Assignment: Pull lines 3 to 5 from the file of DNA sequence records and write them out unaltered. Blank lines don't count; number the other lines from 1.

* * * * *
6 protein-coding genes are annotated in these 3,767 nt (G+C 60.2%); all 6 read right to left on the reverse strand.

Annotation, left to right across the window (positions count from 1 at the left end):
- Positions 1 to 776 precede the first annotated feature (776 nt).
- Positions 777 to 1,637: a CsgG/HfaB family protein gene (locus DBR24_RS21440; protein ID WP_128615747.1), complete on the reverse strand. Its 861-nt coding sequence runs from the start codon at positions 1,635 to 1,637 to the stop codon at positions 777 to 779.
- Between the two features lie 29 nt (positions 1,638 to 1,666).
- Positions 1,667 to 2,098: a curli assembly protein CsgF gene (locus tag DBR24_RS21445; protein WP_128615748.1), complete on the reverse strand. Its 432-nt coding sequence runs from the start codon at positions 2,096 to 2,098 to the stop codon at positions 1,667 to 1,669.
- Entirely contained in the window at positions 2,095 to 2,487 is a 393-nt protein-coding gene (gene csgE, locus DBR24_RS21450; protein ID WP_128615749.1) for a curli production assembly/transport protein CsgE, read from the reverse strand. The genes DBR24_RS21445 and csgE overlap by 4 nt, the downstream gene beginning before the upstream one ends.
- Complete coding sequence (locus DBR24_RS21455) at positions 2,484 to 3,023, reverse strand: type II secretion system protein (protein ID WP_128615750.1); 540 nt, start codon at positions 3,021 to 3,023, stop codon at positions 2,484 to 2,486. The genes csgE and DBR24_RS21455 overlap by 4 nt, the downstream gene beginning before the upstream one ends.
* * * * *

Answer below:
- Positions 1 to 776 precede the first annotated feature (776 nt).
- Positions 777 to 1,637: a CsgG/HfaB family protein gene (locus DBR24_RS21440; protein ID WP_128615747.1), complete on the reverse strand. Its 861-nt coding sequence runs from the start codon at positions 1,635 to 1,637 to the stop codon at positions 777 to 779.
- Between the two features lie 29 nt (positions 1,638 to 1,666).